It was a very proud moment for me; and it was such an honor that he wanted me to be the first person to see the article before it went to press.
What an exciting and rewarding feeling to work with a true master in the business of getting answers and getting things accomplished!
I will never forget that, nor will I forget the great man he was. The California embalmer’s licensees who took that exam in October of 1999 really have Mr. Ron Hast to thank for making it happen; I merely expressed my disappointment and yes, outrage, too, that D.C.A. was not held to follow their very own ‘rules’ and ‘regulations’ at that point in time and I wasn’t going to go away without taking whatever action I could find to take to make it known. He was the first and only person who instantly came to mind. He could be relied upon. Depended upon. He came through!
The Dean at my Mort Sci Program was beyond frustration in his attempts to reach D.C.A. His face absolutely lit up when I told him what I’d done. I got hugs and cheers. I was a little embarrassed to be the ‘hero’ of the day at school. I do not care for all that attention. I just wanted my classmates and the faculty to be able to relax and know that it was going to happen, and that our years of hard work to reach that exam were about to reach fruition.
Ron could be counted upon to be a big support for the funeral service professionals all over, not just here in California. He certainly set the standard for reporting the truth, and for researching what he reported. He will surely be missed.
I believe the upcoming new professionals will be missing such an important role model as they begin their careers. It is unfortunate that he was taken away from us so soon. We can help to promote the legacy he leaves, and mentor the incoming professionals by exemplifying what a true death care professional is all about. We can serve others with compassion and the highest ethical standards possible. Times maybe changing rapidly, but they won’t be able to change without our timeless commitment to serve others in building trust and confidence in lock-step all the way. When something could be the faster, cheaper, or less complicated way to get the job done, we must remember that the families we serve deserve 100% of our good-faith effort, honesty in discussions of business, and dedication to making a memorable tribute to their loved one our first focus and ultimate goal.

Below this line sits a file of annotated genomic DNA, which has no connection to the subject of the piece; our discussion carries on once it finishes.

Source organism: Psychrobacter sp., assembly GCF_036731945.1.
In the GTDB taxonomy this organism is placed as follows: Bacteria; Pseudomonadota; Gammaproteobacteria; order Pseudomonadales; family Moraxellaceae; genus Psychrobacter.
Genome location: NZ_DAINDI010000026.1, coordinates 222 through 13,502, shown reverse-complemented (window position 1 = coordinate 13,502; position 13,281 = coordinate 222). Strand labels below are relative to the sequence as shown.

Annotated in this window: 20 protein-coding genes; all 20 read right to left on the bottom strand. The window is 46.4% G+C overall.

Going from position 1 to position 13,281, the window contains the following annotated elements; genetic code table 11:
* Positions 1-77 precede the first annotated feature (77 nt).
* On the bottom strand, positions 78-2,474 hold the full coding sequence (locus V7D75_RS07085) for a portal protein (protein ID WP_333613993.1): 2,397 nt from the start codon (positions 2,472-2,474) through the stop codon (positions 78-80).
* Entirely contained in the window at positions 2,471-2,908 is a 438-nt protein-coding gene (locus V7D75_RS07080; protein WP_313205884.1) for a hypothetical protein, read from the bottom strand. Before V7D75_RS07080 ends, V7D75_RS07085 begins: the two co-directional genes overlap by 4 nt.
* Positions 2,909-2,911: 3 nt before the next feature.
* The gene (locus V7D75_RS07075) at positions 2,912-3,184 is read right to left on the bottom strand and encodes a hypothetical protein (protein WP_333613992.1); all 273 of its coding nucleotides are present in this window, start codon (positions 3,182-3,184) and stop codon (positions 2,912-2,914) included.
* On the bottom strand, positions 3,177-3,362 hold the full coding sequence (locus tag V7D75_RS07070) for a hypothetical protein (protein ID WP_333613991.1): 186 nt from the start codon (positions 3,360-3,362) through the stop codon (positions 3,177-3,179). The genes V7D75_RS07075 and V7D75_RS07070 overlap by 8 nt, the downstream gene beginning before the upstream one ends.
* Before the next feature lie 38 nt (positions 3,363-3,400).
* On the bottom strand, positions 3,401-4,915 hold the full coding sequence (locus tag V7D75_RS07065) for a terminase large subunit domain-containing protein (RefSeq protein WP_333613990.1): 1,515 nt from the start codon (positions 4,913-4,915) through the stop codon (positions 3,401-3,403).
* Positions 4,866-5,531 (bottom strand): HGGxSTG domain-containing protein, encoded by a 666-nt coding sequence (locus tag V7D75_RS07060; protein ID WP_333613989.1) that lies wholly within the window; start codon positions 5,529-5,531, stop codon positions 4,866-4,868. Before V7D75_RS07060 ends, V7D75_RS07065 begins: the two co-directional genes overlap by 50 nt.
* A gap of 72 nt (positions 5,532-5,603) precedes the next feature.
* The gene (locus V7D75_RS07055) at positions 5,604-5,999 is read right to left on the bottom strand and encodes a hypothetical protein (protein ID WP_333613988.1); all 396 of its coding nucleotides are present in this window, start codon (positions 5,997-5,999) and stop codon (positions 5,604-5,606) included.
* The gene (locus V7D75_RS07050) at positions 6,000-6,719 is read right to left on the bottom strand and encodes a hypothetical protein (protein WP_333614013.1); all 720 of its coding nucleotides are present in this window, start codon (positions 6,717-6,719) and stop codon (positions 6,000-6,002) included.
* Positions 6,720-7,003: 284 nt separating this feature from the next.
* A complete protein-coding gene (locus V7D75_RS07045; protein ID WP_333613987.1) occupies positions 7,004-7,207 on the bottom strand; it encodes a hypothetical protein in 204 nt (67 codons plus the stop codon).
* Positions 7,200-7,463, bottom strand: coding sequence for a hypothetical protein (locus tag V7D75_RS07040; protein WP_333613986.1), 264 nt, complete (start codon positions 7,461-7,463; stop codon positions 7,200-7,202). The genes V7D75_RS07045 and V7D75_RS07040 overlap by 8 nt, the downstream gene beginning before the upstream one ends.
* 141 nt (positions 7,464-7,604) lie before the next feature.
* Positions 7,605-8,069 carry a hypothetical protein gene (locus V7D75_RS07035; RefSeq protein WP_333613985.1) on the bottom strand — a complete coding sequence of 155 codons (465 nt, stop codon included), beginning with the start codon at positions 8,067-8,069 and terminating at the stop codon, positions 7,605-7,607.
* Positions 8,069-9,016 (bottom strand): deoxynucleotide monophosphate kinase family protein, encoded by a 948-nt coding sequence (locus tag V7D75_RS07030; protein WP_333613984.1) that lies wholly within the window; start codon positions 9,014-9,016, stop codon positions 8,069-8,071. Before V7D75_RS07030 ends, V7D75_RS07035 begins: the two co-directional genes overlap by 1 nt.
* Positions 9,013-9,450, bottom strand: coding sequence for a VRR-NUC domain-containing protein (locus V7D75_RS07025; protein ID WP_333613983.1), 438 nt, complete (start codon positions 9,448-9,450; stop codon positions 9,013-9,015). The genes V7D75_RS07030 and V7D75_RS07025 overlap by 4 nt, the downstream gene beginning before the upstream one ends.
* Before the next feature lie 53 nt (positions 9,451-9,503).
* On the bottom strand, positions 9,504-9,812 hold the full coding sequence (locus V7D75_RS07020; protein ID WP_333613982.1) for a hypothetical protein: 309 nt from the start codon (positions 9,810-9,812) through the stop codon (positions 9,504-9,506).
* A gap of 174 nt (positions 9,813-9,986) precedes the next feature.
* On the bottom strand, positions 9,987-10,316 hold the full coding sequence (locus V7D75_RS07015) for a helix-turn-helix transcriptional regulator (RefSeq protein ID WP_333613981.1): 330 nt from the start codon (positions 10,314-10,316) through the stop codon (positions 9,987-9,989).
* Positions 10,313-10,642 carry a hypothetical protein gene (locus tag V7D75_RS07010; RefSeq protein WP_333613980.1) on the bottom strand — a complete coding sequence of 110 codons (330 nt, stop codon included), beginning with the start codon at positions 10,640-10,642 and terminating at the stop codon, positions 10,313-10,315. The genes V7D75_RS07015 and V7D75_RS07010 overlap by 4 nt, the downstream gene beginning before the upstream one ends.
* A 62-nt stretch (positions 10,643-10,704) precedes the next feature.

Mr. Hast operated that way. That is the way so many of us do. That is the only way we will have the communities we serve remain ours to serve in the future.
He had some big shoes to fill. At the same time, so very many of us are so much the richer for the fantastic coverage his publications gave to the myriad legislative changes, trends, and all-around funeral service news.
I especially liked that he was not afraid to publish details about the ‘bad apples’ in this profession…after all, it pays to know who is doing wrong and to know they are being shamed before their peers…their misdeeds hurt ALL of us in this very specialized, personal care profession. He worked to put a proud and honorable image out for funeral professionals and funeral service.
God Bless You, Ron. Thank You for being a beacon of guidance and help to all who are in service to others. Until we all are joined again, rest in peace, my dear friend.
With heartfelt sympathy,
” C J ”
September 2, 2013